Spondylosis and Spondylitis

 

Spondylosis and Spondylitis are both degenerative conditions causing arthritis of the spine.  Spondylosis often occurs as a secondary condition to degenerative disease of the vertebral disc and is characterized by the formation of bony spurs called osteophytes between the weakened joints of the spine.  These form to strengthen and stabilize the joints.

 

Spondylosis can occur due to the dog’s inherited disposition to bone spurs, it may form as the result of a major trauma, or following repeated microtrauma to one area of joints or bones.  Natural, age associated degeneration of the intervertebral discs or other damage to the intervertebral discs trigger the growth of osteophytes to return stability to the spinal column.

 

Spondylitis is a degenerative condition that affects the joints of the spinal column.  It can be caused by either a bacterial or a fungal infection, that causes swelling, inflammation, and bone deformities.  These deformities can put pressure on the spinal column as it runs through the vertebrae.

 

Bitches that have carried multiple pregnancies, excessive scarring in neutered bitches and other abdominal surgery can all weaken the abdominal wall, putting more pressure on the spine to stabilize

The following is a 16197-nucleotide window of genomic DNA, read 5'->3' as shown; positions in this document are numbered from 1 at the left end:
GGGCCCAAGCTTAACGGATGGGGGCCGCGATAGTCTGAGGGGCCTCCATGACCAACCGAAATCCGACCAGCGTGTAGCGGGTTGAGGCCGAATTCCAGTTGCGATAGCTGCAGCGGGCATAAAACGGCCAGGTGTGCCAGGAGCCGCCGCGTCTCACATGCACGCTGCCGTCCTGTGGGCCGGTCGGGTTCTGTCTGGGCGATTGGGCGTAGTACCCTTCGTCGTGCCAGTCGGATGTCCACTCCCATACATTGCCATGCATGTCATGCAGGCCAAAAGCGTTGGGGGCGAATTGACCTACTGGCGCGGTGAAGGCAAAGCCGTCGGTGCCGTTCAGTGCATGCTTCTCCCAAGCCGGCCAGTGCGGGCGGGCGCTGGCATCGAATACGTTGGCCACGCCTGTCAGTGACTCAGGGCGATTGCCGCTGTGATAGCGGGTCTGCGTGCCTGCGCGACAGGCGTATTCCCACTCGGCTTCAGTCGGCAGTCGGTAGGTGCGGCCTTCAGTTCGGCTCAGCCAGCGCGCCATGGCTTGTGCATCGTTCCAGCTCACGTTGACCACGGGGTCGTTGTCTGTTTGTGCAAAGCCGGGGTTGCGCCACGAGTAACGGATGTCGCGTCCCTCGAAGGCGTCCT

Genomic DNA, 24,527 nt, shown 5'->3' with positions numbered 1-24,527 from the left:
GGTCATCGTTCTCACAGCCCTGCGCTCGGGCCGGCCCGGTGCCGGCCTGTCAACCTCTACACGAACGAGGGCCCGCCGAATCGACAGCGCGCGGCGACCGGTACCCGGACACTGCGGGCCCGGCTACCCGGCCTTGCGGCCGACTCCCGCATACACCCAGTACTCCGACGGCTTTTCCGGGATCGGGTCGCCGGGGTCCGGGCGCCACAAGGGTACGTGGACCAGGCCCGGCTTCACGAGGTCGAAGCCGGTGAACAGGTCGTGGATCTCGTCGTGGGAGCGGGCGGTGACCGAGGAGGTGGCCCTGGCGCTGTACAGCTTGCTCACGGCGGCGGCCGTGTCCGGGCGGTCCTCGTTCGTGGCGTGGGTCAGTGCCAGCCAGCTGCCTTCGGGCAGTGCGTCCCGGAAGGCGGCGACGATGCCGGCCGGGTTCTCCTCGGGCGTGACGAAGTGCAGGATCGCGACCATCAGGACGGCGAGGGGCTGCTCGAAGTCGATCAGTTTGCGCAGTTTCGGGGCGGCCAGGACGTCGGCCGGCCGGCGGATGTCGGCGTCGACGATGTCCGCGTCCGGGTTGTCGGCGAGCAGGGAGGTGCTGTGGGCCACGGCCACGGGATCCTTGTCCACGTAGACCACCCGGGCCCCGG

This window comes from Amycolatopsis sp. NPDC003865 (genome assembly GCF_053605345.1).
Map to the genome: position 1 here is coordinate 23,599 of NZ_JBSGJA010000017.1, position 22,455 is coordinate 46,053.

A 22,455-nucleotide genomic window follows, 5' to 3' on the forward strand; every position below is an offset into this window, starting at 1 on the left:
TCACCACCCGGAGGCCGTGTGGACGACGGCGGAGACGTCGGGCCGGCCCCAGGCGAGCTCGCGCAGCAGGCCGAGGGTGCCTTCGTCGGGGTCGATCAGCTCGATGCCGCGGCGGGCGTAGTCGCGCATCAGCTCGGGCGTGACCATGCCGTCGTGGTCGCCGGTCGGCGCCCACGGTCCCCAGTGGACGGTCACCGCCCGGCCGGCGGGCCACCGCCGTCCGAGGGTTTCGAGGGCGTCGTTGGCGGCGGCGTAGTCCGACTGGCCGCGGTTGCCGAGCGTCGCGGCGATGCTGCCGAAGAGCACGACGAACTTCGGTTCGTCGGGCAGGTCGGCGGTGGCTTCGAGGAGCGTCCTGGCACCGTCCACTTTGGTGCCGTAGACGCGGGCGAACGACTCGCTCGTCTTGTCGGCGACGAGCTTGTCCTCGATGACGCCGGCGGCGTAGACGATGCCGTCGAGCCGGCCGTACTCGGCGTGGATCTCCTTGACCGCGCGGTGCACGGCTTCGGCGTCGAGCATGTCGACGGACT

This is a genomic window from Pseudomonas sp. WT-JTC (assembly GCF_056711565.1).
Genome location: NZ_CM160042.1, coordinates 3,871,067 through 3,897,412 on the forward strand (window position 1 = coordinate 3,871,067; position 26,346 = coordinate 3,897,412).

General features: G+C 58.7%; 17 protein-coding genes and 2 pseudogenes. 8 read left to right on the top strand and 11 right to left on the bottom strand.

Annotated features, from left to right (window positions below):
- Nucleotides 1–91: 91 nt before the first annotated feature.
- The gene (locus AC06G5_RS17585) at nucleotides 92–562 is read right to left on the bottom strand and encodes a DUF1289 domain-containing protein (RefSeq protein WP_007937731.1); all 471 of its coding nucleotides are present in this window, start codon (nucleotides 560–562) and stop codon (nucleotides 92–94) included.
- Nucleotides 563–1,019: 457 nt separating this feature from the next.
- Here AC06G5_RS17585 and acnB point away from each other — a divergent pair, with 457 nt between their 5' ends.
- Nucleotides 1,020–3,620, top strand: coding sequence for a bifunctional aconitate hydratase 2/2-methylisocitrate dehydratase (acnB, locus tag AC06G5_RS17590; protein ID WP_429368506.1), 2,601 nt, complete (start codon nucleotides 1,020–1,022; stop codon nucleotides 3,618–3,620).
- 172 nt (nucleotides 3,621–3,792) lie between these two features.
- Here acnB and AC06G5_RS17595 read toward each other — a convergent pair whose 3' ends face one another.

Long backed breeds, such as the Dachshund have a genetic predisposition to spondylosis and spondylitis.

Similar to arthritis of the hip, dogs with spondylosis may present with stiffness and/or restricted motion, but many display no symptoms unless there is a fracture of the bony spurs.  Often the bony spur growth can be felt, before the dog shows any symptoms at all.

 

If a bone spur develops close to the nerve root, it can out pressure on the nerve, and this can cause pain and lameness.  Other symptoms to look for include stiffness, a change in gait, reduction in the range of motion or lameness.  Some dogs suffer neck pain, back pain and even a reluctance for the back to be touched.  There may be weakness and/or numbness in the limbs and the dog may display ataxia.   

 

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